China's Coal Future  

Posted by Big Gav

I'm short on time tonight so just a very brief post.

While coal is evil, some places are stuck with the stuff for quite some time, which China being the most depressing example (big population, high economic growth, zero energy security outside coal) and one which would struggle to go all clean energy technology right now (though hopefully that will change over time).

With that in mind, here is Technology Review with part 1 of "China's Coal Future" which looks at the need for cleaning up China's coal consumption (which also applies to the TXU infested parts of the US of course).

To prevent massive pollution and slow its growing contribution to global warming, China will need to make advanced coal technology work on an unprecedented scale.

visitor arriving in Shanghai immediately notices China's technological conundrum. Through the windows of the magnetically levitated train that covers the 30 kilometers from Pudong International Airport to Shanghai at up to 430 kilometers per hour, both the progress the country is making and the price it is paying for it are apparent. Most days, a yellow haze hangs over Shanghai's construction frenzy. Pollution is the leading cause of death in China, killing more than a million people a year. And the primary cause of pollution is also the source of the energy propelling the ultramodern train: coal.

To keep pace with the country's economic growth, ­China's local governments, utilities, and entrepreneurs are building, on average, one coal-fired power plant per week. The power plants emit a steady stream of soot, sulfur dioxide, and other toxic pollutants into the air; they also spew out millions of tons of carbon dioxide. In November, the International Energy Agency projected that China will become the world's largest source of carbon dioxide emissions in 2009, overtaking the United States nearly a decade earlier than previously anticipated. Coal is expected to be responsible for three-quarters of that carbon dioxide.

And the problem will get worse. Between now and 2020, China's energy consumption will more than double, according to expert estimates. Ratcheting up energy efficiency, tapping renewable resources with hydro dams and wind turbines, and building nuclear plants can help, but--at least in the coming two decades--only marginally. Since China has very little in the way of oil and gas reserves, its future depends on coal. With 13 percent of the world's proven reserves, China has enough coal to sustain its economic growth for a century or more. The good news is that ­China's leaders saw the coal rush coming in the 1990s and began exploring a range of advanced technologies. Chief among them is coal gasification. "It's the key for clean coal in China," says chemical engineer Li ­Wenhua, who directed advanced coal development for Beijing's national high-tech R&D program (better known in China as the "863" program) from 2001 through 2005.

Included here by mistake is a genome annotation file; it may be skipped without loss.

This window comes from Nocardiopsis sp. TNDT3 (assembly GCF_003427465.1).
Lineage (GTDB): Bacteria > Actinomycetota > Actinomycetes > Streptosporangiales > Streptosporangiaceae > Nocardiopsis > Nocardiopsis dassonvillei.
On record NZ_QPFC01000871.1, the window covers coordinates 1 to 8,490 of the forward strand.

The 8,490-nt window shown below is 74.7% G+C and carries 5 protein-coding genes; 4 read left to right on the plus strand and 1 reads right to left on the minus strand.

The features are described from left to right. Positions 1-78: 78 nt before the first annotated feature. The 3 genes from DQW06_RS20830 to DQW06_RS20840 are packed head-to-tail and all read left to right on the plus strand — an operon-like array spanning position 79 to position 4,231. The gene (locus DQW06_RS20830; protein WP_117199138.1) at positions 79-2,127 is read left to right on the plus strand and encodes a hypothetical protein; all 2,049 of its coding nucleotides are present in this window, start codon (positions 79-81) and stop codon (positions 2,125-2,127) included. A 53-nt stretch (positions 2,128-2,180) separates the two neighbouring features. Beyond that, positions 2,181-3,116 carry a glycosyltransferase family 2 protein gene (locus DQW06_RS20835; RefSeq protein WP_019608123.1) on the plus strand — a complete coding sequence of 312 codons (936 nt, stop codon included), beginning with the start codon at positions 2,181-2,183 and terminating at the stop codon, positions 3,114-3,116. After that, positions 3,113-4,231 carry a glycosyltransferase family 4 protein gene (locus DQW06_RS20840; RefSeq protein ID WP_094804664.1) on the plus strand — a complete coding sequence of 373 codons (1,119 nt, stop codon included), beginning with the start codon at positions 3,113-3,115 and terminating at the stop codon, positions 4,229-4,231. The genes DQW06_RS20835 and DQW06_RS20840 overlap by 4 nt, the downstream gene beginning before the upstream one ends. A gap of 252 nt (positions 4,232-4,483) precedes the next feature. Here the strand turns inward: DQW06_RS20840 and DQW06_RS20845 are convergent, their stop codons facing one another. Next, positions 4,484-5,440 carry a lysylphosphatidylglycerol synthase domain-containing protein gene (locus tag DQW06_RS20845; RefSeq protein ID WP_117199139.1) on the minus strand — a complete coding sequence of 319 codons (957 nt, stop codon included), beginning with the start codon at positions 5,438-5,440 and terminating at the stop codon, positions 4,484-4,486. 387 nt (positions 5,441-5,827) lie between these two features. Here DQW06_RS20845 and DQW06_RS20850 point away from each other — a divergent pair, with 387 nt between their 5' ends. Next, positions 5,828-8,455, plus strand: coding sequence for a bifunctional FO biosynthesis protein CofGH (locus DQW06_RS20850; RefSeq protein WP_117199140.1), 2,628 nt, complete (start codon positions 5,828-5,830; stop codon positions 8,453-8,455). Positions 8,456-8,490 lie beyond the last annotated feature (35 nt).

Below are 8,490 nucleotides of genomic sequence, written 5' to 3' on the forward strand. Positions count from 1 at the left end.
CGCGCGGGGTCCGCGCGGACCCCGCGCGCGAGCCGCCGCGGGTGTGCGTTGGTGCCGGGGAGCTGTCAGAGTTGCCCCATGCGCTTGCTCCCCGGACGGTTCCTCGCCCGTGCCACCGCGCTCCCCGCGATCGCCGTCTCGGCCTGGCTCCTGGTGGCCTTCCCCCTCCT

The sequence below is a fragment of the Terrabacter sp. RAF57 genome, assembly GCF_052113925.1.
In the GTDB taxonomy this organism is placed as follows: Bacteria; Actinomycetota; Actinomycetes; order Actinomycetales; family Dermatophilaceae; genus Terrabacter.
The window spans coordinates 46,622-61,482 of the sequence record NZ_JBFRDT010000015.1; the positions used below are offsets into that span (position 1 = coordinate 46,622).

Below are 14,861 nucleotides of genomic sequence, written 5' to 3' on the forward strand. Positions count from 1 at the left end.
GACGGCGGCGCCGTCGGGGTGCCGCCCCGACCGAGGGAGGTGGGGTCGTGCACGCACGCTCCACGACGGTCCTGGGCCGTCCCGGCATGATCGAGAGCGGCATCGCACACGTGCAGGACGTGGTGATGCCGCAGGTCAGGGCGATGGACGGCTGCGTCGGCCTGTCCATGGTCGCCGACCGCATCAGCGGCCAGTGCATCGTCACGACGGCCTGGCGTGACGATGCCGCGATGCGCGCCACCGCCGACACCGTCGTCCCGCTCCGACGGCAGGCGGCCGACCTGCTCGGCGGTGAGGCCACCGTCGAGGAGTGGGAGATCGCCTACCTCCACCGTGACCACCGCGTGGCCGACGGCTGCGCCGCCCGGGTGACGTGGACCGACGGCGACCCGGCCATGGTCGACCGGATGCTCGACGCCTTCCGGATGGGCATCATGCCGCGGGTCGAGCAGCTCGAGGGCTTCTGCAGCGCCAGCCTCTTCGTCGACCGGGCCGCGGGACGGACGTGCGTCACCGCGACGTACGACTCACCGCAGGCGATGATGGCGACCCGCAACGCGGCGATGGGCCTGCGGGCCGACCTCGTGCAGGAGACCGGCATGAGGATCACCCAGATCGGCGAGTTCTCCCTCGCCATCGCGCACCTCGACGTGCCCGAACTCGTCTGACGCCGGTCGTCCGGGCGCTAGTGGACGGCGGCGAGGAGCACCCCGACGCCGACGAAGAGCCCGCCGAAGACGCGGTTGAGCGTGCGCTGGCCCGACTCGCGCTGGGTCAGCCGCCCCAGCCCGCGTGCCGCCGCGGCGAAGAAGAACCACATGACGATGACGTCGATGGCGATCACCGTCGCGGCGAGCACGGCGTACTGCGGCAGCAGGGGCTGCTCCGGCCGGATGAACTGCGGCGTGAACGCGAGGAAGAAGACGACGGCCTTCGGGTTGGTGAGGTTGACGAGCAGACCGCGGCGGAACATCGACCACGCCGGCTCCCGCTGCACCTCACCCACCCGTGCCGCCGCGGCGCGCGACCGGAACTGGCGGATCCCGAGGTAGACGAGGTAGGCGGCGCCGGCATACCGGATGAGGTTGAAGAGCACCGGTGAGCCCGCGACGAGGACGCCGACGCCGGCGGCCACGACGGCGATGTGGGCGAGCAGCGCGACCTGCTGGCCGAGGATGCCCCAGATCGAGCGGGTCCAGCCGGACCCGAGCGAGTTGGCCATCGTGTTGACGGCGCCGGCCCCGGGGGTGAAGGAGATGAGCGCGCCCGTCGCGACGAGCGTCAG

Gasification transforms coal's complex mix of hydrocarbons into a hydrogen-rich gas known as synthesis gas, or "syngas." Power plants can burn syngas as cleanly as they can natural gas. In addition, with the right catalysts and under the right conditions, the basic chemical building blocks in syngas combine to form the hydrocarbon ingredients of gasoline and diesel fuel. As a result, coal gasification has the potential both to squelch power plants' emission of soot and smog and to decrease China's growing dependence on imported oil. It could even help control emissions of carbon dioxide, which is more easily captured from syngas plants than from conventional coal-fired plants.

Despite China's early anticipation of the need for coal gasification, however, its implementation of the technology in power plants has lagged. The country's electricity producers lack the economic and political incentives to break from their traditional practices. ...

Following on from my Terra Preta post yesterday, I noticed Philip at transect points noting that I hadn't mentioned glomalin (with my excuse being that I'd never heard of it - though this soil science stuff is quite interesting - I'll put in some more links tomorrow).